But even those cases, both in the 17th century, did not involve a breach of trust by a papal aide – the issue at the core of tomorrow’s trial of papal butler Paolo Gabriele for stealing and leaking the pontiff’s personal papers.
One of the worst crises in Pope Benedict’s papacy will play out in a small Vatican tribunal, where a three-judge panel will decide the fate of the 46-year-old Gabriele, whom the pope used to call “Paoletto” (little Paul) and who is now described in Vatican documents as “the defendant”.
The case will put the inner workings of the tiny Vatican, the world’s smallest state, in the type of media spotlight it usually strives to avoid.
The man who served Pope Benedict his meals and helped him dress is charged with aggravated theft for leaking private papers in a self-styled attempt to clean up what he saw as evil and corruption in the headquarters of the Roman Catholic Church.
The documents pointed to a power struggle at the Church’s highest levels. Gabriele, who said he saw himself as a whistle-blowing “agent of the Holy Spirit”, faces up to four years in jail if convicted, which is widely expected to be the outcome of the case because he has confessed.
Since the Vatican is a monarchy where the Pope reigns supreme, the trial will start when the president of the tribunal, standing in front of a crucifix, says: “In the name of His Holiness, Pope Benedict XVI…”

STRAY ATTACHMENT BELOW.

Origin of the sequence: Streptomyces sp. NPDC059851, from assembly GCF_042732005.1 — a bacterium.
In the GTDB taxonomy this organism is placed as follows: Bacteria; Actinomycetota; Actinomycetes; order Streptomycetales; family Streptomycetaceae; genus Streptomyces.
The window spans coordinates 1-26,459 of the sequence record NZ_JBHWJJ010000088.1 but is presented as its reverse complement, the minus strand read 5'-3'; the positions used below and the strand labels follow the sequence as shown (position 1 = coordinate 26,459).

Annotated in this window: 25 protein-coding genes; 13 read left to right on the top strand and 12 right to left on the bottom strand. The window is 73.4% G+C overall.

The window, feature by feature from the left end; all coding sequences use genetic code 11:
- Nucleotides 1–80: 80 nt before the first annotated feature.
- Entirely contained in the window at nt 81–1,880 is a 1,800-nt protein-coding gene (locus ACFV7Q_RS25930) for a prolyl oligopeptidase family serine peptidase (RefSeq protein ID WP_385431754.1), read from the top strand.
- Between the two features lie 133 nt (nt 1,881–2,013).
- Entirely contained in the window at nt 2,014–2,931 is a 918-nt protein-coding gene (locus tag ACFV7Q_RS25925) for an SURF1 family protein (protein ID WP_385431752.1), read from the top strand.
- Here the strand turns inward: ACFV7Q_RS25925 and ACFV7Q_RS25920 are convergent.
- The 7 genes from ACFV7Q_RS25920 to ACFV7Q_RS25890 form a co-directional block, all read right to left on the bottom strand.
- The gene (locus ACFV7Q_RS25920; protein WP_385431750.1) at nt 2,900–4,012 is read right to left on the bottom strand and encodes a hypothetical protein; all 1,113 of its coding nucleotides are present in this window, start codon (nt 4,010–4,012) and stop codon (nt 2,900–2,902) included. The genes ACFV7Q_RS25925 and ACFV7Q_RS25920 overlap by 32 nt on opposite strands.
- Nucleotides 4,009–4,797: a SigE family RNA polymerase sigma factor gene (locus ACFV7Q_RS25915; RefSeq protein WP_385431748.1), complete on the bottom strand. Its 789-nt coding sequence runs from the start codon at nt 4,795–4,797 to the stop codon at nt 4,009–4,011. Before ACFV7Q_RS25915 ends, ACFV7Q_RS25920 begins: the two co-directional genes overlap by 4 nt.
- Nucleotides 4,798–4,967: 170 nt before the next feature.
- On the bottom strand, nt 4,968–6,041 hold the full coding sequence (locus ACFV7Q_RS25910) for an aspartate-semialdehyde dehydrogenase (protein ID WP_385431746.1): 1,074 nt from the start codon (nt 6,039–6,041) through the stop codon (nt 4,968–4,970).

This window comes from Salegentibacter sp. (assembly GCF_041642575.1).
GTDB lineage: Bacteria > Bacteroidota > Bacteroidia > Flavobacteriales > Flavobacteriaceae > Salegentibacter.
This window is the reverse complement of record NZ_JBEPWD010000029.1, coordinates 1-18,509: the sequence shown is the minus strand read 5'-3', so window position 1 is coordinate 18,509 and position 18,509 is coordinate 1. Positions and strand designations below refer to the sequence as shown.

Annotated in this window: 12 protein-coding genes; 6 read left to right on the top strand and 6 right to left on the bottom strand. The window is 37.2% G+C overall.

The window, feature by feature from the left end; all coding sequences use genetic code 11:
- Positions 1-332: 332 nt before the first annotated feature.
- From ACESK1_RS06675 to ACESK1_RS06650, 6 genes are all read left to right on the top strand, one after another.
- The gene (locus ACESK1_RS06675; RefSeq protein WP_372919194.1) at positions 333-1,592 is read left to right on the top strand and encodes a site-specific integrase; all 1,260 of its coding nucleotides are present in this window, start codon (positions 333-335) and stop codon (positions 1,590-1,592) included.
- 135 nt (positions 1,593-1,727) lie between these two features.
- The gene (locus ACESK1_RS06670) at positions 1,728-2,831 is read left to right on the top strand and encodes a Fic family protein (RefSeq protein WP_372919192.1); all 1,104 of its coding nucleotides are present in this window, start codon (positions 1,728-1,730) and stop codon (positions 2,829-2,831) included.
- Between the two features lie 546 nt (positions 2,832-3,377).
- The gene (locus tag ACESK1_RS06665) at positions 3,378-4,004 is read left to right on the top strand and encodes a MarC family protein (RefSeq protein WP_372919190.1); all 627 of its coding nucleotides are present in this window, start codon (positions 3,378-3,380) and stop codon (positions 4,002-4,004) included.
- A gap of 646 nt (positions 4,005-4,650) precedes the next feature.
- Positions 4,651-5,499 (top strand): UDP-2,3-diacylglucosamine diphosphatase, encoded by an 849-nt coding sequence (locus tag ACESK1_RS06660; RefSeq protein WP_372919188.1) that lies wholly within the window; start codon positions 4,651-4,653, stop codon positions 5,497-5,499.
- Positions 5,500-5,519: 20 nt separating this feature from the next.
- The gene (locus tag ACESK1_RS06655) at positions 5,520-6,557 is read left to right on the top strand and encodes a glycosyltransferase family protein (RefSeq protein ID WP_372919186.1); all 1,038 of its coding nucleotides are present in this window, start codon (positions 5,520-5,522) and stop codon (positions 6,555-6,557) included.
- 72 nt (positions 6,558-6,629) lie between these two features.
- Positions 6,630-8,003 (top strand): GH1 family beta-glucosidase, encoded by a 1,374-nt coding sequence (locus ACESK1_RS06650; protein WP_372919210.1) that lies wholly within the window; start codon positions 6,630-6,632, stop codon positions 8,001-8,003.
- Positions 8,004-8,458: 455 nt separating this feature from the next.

The trial procedures will be based on a 19th century Italian penal code.
The wood-panelled courtroom, which can hold only several dozen people and has an ornate papal crest at the centre of its ceiling, is the venue for about 30 trials a year, usually for petty crimes such as theft in St Peter’s Square, according to Professor Giovanni Giacobbe, an expert on Vatican law. Gabriele, a father of three living a simple but comfortable life in the city-state, told investigators after his arrest in May that he believed a shock “could be a healthy thing to bring the Church back on the right track”.
The trusted manservant said he wanted to help root out the corruption, “because the Pope was not sufficiently informed”, according to details made public when Gabriele was indicted in August.
“The Pope cannot tell the judge what verdict to reach, but he can intervene at any time if he wants to, and he can also grant a pardon,” Giacobbe said.
Since the papal state has no prison, Gabriele would serve time in an Italian jail if he is convicted and the Pope does not pardon him.
Gabriele’s arrest capped nearly five months of intrigue and suspense as a string of documents and private letters found their way into the Italian media.
The Vatican has described the revelations as a “brutal” attack on the Pope. Benedict himself has merely alluded to personal pain and criticised a media portrayal of the Vatican that “does not correspond to reality”.
Gabriele will go on trial alongside Claudio Sciarpelletti, a Vatican computer expert who is charged with aiding and abetting a crime. Sciarpelletti faces up to one year in jail if found guilty.